7 out of 10 young voters across the political spectrum in Wales want to see greater investments into childcare and social care, according to research conducted by the Women’s Equality Network (WEN) Wales, Women’s Budget Group, Fawcett Society, Northern Ireland Women’s Budget Group, Close the Gap and Engender.
72% of 18–30-year-olds in Wales say there should be greater investment in early education to create more affordable childcare. 69% agree that social care for older people and people with additional needs should be free.
Support is even higher among female voters, with 80% of young women favouring investment in early education and 75% young women agreeing that social care should be free.
There is also widespread support among young people for investments into the benefit system (58%), affordable housing and tenant security (76%) and Universal Credit equity for parents under 24 years on low incomes (72%).
Tackling poverty, stopping violence against women and housing are top priorities for recovery from the pandemic
When asked what issues the Welsh Government should prioritise for the recovery from the pandemic, 60% of young people in Wales ranked tackling poverty as a top 3 priority, followed by stopping violence against women (44%) and housing (42%).
While results are broadly similar for young male and female voters, more young women show support for prioritising tackling poverty (64%), stopping violence against women (47%) and housing (43%). Young men are more likely to rank climate change as a top 3 priority (44%).
Equal representation and leadership major concern for young BAME voters
Data from Wales’ young BAME voters demonstrates a substantial concern for equal leadership and representation. 44% of young women and men from racialised backgrounds rank equal leadership and representation as a top 3 priority. This priority ranks second only to tackling poverty (53%) and comes before stopping violence against women (41%). By comparison, 30% of young women and men from the general population rank equal representation and leadership as a top 3 priority.
Financial struggle and mental health toll disproportionally affecting young women
The research also confirms previous findings that women are more likely than men to struggle financially and experience poor mental health as a result of the pandemic.
A third of young women (31%) said they are not confident that they will have enough money for the next 12 months, compared to 22% of young men. 68% of young women report that their mental health has got worse during the pandemic, compared to 45% of young men. Among young disabled women, a staggering 80% report that their mental health has got worse.
Financial and mental health disparities are linked to women’s role in unpaid and low paid care work. Welsh Government must ensure that Wales’ recovery from the pandemic is a Green AND caring recovery.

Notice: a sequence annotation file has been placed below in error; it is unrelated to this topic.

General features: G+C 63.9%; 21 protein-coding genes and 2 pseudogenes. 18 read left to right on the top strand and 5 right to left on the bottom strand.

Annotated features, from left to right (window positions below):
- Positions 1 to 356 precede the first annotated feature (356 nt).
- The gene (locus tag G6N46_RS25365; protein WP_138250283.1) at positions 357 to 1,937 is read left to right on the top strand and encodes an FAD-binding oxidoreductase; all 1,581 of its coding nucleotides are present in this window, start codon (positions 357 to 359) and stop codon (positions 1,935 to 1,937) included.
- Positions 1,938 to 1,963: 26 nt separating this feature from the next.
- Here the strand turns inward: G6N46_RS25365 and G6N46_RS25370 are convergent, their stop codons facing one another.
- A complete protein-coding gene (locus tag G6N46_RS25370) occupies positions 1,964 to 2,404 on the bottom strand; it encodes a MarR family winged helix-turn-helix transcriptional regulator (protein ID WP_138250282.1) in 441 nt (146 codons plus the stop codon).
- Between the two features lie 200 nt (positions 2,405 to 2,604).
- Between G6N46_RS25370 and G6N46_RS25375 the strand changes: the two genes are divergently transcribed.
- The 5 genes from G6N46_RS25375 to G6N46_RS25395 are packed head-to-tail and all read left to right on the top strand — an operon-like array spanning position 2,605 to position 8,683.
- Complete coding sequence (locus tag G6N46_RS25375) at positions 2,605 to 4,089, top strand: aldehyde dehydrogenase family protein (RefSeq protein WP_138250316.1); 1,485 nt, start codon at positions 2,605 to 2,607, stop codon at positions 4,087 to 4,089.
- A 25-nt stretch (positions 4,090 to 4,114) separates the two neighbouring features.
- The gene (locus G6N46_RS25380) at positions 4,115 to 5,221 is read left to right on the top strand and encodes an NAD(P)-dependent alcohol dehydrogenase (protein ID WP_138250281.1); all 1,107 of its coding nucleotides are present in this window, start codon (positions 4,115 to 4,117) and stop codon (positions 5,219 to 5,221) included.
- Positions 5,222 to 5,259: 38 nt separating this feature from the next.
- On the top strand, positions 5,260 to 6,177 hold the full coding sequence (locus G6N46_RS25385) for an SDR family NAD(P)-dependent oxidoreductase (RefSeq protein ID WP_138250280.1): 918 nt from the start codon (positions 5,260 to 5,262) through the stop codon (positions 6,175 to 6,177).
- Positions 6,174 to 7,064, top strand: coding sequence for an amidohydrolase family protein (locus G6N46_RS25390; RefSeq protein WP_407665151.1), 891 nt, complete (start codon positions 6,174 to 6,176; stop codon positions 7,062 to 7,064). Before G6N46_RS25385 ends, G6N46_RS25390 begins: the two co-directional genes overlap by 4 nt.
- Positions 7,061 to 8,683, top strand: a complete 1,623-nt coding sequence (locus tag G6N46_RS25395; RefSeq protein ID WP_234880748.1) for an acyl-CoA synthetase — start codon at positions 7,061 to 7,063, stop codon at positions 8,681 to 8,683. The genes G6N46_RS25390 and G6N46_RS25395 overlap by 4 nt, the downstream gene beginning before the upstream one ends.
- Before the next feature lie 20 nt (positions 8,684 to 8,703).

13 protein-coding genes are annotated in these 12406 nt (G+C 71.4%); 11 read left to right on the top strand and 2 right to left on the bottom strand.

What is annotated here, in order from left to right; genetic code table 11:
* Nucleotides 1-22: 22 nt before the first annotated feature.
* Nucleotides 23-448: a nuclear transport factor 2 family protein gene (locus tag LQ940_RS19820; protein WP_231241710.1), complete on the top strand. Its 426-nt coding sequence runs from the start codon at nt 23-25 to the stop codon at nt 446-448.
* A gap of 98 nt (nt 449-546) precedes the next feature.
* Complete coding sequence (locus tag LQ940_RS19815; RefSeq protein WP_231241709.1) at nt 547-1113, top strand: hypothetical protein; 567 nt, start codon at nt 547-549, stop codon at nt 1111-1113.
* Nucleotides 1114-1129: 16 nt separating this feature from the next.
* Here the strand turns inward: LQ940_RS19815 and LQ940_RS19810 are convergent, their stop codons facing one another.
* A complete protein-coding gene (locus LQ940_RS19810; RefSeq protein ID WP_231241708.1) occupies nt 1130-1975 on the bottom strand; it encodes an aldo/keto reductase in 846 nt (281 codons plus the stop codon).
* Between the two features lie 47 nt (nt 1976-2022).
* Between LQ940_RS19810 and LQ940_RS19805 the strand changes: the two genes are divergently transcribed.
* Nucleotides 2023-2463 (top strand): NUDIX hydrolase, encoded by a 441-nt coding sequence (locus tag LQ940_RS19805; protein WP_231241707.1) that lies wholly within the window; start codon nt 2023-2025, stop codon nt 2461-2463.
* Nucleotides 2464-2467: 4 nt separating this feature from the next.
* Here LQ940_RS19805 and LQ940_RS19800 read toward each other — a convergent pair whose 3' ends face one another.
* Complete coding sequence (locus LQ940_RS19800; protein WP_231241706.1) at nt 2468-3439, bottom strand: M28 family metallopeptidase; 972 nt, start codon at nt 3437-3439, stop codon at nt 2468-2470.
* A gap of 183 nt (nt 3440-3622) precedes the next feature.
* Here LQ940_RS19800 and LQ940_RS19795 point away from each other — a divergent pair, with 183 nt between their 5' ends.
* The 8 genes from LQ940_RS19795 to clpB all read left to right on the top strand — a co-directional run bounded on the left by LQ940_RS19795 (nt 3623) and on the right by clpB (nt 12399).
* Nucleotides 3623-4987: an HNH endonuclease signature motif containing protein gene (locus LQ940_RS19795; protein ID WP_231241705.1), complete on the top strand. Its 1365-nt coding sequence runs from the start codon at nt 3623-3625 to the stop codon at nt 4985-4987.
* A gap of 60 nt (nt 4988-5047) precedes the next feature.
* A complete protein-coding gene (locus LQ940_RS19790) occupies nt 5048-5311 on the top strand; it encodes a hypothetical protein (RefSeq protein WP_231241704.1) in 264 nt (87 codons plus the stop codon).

We are calling on Welsh Government to:
- Invest in the childcare and nursery sector to create new jobs .
- Progress existing plans to ensure all care workers in Wales are paid fairly and have access to training and clear routes for career progression if they want it.
- Make the childcare offer affordable and accessible for parents of all children from six months, regardless of parents’ employment status.
- Invest in a caring economy that values and rewards currently unpaid care, in line with the recommendations in the Women’s Budget Group’s report Creating a Caring Economy: A Call to Action
- Ensure policy addresses the diverse needs within society by introducing gender and diversity quotas in forthcoming legislation on the reform of the Senedd.
- Ensure that the violence against women specialist sector receives secure and sustainable funding for prevention, protection and support with a commitment to ending VAWDASV.
Catherine Fookes, Director of Women’s Equality Network Wales, said: “It’s clear from this polling that young voters across the political spectrum want to see greater investment in a green and caring recovery. We are calling on Welsh Government to go further in investing in the caring economy – an improved childcare offer, fair pay in the care sector, and an economy that values the unpaid care that is overwhelmingly undertaken by women. These steps would help reduce the financial and mental health burden on the young women of Wales, who have found themselves at the sharp end during this pandemic.”
Rebecca Graham from Standard Life Foundation said: “There is now a strong body of evidence showing how uneven the effects of the pandemic have been. People in Wales are increasingly aware of the issues and want to see real change that will bring about long-term benefits. The country deserves a fairer economy that values more types of work.”
The UK-wide results can be found here.
Notes on methodology
Our research is drawn from data collected by Survation between 4th – 14th June 2021 from a general population sample size of 506, as well as BAME population data collected between 4th June – 12th July 2021 with a sample size of 157. The survey was conducted via an online panel. Invitations to complete surveys were sent out to members of online panels. The population sampled were adults in Wales aged 18 to 30.